01:23:15 Q4 So more than a question, it is actually, I would like to add some comments for this panel. Okay so, I was here for nine years, as an Italian working and doing my life in—yeah, yeah, two minutes! But then when I was back in Italy, it’s actually the relation between migration and sex work is a bit different. So actually, the European laws we should dig into and try to analyse the European laws, especially for those countries that are the border of Europe. And so, the Fortress Europe. And actually, the law for prostitution in Italy, it was made in 1958. I mean, I don’t have to explain everything but, it’s still the same law. But what has changed is actually that all the kinds of laws that are related to immigration and the laws for criminal acts and where migrant sex workers have to apply to have some social integration programmes, which is implied visa and protection, so that they have to report these kinds of pimps or whoever has been smuggled in the country. So, I mean, what’s just completely different—I mean, migration in south of Europe is completely different and probably, yeah, we shouldn’t actually go into it because it going to be another… Anyway, blah blah blah. [Audience laughs]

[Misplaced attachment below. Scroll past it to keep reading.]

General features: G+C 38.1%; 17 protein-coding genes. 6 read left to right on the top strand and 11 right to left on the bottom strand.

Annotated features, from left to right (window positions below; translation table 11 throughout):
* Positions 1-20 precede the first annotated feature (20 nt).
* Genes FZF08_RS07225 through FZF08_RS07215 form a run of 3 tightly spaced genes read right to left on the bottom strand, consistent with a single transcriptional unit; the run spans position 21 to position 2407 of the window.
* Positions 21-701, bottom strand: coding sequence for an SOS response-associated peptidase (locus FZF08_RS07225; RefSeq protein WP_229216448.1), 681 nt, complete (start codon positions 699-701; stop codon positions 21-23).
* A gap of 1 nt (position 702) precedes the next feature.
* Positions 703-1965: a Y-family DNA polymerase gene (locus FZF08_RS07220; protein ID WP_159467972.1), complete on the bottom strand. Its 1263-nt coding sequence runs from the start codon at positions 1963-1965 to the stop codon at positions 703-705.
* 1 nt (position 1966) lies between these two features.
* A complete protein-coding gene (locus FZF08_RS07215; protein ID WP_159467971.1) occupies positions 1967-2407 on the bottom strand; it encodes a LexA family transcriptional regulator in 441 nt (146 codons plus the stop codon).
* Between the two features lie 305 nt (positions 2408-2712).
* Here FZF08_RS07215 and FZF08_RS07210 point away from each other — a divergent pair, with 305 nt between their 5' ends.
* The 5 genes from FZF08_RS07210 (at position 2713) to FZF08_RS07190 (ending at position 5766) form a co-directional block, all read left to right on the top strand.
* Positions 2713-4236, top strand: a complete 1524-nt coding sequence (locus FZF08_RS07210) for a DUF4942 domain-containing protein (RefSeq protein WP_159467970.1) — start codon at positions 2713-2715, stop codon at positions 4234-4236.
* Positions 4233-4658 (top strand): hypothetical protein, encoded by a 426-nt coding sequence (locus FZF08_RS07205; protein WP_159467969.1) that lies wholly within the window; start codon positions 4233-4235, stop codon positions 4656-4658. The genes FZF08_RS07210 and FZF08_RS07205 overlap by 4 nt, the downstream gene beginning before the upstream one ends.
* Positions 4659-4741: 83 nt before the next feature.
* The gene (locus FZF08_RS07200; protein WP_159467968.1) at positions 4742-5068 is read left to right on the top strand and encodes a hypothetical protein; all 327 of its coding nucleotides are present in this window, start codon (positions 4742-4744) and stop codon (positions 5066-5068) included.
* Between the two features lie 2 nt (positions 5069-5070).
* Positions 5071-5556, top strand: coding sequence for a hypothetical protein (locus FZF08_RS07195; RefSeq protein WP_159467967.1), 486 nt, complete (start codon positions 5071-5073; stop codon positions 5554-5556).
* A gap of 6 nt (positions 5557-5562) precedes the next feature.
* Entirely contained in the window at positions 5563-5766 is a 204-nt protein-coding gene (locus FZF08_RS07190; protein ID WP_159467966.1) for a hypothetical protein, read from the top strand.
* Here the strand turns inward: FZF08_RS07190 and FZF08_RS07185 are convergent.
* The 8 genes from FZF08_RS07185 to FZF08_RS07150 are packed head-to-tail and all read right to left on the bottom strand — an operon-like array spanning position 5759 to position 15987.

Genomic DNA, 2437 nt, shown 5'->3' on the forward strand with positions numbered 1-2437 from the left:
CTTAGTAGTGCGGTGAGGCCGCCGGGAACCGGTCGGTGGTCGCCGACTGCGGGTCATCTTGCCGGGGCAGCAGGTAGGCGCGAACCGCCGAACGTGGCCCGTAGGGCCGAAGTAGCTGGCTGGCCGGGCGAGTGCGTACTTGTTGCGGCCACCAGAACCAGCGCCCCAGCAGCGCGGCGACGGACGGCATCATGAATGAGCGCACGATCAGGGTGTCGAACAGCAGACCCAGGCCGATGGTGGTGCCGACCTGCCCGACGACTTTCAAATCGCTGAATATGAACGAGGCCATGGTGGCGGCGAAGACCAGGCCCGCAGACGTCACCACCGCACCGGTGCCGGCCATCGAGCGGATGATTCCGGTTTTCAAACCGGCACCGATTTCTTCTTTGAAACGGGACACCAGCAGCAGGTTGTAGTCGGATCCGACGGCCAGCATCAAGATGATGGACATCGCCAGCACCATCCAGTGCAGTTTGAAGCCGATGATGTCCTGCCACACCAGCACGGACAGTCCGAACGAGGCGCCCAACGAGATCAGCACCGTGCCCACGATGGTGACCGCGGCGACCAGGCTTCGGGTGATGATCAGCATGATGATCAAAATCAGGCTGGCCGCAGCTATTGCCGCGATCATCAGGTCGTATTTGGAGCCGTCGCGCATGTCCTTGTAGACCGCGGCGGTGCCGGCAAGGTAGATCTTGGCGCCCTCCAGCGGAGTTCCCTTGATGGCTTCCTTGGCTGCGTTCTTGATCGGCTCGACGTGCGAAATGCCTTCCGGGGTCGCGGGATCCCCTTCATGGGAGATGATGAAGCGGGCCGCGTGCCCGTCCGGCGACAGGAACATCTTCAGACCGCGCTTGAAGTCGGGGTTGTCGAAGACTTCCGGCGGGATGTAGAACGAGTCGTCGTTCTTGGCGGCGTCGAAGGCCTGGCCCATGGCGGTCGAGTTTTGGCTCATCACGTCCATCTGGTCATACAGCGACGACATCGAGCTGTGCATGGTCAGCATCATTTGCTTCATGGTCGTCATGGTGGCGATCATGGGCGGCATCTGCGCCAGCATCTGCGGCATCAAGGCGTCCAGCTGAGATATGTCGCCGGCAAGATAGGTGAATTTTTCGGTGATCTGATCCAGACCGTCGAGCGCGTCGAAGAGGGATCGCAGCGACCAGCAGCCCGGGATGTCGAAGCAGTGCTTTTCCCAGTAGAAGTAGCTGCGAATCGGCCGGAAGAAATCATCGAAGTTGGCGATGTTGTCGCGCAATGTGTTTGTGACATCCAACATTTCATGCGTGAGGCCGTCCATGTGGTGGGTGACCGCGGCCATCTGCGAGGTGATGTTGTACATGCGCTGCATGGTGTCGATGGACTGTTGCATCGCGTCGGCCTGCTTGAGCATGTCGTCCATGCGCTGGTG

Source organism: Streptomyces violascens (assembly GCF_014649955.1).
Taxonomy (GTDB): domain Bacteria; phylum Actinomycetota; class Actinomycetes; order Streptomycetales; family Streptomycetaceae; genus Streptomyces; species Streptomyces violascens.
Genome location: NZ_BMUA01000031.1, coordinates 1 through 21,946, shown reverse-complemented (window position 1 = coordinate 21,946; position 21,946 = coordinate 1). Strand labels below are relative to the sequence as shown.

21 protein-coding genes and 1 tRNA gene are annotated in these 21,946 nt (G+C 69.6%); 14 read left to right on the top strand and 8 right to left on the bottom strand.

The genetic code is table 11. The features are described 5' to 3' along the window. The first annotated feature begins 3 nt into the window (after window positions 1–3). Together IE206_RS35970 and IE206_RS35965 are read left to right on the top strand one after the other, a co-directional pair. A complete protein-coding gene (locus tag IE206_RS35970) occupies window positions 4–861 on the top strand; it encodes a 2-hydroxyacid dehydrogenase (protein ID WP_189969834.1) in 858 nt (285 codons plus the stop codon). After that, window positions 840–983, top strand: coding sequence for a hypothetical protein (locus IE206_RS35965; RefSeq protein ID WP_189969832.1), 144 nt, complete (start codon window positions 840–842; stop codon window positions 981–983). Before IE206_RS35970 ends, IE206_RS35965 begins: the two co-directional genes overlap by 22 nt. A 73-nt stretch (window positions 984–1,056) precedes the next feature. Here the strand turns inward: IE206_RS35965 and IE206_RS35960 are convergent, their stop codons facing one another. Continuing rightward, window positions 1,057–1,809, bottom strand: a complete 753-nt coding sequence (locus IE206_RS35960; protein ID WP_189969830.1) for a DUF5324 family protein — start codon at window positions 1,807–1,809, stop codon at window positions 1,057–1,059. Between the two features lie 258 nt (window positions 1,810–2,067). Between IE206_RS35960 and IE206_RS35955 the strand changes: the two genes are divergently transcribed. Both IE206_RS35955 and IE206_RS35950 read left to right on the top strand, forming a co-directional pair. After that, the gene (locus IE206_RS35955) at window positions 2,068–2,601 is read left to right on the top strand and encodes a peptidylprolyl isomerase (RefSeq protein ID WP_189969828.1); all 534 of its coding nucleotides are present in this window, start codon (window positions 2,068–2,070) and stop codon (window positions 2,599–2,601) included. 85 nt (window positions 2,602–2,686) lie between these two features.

01:25:13 L Okay, very quickly, I can speak to you more afterwards, but we haven’t got that far yet. With the particular cases, the question was a bit, it was a moralistic question, really. And we were using European court rulings, which said that sex work was a form of self-employment, to counter those things. And so, it didn’t really get into whether you had a bank account or not. It did get into whether you had health insurance or not. So, which they were basically saying that if you were doing sex work. then you did have to have health insurance, so didn’t have access to the NHS, if you didn’t have that. So, that was a big lesson because I hadn’t realised that the NHS was quite that privatised, but in fact, loads of people are having to get private health insurance because they can’t get access to the NHS. So, yeah. But in terms of the bank accounts and the tenancy, I know more about it in relation to people actually trying to get their status and having problems with getting status on the grounds that those things are a problem. So yeah, it is a problem, basically.

01:26:27 M I really thank all of you today. I would like to have more time, but we have no time and thank you so much! And let’s fight together with all our fighters here! Thank you so much, everyone here! And I hope that next time we will be able to do better lives and things for sex workers.

01:26:50 L Well done!

[End of recording]